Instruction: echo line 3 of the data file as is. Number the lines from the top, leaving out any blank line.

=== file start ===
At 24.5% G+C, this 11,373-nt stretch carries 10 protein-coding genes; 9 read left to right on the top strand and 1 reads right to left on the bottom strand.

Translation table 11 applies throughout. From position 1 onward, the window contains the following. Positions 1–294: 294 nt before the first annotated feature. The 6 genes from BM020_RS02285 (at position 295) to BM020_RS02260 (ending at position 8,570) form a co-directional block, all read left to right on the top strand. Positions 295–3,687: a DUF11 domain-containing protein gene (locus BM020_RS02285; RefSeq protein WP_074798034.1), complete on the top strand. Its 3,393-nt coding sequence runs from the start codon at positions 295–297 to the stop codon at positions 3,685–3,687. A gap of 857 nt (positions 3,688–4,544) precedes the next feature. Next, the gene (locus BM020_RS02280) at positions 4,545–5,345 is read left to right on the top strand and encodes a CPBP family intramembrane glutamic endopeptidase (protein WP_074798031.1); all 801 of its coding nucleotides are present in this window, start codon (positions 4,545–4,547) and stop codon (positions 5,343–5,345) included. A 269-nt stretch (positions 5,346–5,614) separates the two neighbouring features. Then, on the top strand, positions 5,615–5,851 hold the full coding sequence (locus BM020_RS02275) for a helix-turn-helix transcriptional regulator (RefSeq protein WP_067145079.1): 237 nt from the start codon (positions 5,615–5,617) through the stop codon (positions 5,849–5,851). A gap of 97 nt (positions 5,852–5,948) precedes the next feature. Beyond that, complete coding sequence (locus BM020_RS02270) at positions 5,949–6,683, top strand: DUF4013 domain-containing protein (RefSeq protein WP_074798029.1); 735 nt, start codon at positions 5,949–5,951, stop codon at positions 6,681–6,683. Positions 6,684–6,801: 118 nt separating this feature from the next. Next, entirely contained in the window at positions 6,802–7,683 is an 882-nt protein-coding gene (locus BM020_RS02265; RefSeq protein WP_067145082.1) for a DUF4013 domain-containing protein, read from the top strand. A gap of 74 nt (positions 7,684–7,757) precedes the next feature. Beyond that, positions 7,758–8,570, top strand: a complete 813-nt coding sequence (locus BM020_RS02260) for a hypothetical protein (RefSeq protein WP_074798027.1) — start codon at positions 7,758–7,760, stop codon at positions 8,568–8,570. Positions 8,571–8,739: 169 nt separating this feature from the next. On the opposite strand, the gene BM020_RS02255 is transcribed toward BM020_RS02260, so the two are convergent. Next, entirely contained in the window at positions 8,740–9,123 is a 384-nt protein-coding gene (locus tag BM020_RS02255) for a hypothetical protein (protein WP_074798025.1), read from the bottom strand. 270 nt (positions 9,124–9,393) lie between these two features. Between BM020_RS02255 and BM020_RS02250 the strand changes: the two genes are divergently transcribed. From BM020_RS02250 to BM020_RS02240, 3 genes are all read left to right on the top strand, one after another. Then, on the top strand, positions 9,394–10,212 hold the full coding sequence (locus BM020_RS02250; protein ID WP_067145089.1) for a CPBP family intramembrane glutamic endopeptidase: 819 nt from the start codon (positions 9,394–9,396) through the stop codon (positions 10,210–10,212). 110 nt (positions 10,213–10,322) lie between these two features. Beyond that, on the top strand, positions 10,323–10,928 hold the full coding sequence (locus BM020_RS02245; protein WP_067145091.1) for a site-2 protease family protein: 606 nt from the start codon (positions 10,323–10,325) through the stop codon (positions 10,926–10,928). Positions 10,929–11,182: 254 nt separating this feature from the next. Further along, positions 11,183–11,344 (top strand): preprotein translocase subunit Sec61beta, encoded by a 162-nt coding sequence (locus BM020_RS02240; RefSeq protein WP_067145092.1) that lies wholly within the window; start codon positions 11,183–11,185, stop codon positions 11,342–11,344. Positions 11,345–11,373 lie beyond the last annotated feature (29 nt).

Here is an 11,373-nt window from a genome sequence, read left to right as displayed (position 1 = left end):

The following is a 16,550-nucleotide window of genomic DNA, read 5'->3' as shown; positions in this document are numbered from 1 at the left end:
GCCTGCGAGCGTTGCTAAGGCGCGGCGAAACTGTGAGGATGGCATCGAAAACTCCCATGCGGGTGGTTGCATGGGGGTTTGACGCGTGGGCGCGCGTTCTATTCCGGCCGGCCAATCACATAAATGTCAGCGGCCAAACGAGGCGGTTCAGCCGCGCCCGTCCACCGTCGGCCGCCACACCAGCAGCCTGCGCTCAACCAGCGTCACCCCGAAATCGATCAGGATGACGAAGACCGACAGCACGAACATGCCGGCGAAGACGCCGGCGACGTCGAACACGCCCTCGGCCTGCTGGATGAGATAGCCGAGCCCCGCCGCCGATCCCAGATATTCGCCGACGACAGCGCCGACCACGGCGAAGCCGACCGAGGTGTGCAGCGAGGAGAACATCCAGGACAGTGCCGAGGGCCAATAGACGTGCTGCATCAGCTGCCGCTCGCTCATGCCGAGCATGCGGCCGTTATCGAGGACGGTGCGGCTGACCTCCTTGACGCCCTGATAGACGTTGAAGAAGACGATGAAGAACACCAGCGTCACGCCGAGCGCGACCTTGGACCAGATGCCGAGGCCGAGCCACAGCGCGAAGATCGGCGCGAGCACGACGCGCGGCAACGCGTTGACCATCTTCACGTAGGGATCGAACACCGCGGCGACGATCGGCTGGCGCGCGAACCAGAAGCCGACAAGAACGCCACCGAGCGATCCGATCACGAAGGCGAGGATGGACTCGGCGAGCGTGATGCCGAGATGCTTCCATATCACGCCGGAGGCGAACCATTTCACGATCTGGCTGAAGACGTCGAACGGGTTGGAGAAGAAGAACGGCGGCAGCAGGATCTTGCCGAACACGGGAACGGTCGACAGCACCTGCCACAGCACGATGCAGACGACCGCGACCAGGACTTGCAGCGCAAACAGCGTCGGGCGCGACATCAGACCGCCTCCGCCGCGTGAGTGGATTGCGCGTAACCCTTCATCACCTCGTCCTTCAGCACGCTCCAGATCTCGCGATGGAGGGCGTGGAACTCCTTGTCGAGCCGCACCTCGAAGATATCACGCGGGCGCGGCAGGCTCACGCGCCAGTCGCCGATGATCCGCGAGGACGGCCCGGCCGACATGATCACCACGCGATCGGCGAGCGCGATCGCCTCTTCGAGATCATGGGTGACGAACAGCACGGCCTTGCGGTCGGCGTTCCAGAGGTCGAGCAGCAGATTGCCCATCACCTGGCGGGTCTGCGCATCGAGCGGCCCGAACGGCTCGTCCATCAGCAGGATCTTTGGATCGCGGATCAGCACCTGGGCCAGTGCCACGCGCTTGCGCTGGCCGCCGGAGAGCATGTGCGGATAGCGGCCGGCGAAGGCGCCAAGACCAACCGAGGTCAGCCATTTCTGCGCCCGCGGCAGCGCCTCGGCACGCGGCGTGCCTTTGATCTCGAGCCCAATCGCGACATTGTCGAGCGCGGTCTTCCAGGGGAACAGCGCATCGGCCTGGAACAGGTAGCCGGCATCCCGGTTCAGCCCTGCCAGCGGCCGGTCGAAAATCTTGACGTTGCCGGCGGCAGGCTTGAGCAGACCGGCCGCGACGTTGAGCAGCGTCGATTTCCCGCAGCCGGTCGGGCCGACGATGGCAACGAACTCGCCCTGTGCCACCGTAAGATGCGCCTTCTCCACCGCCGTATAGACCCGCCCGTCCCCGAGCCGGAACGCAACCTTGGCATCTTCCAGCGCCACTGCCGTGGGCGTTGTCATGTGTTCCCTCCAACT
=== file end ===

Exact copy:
Here is an 11,373-nt window from a genome sequence, read left to right as displayed (position 1 = left end):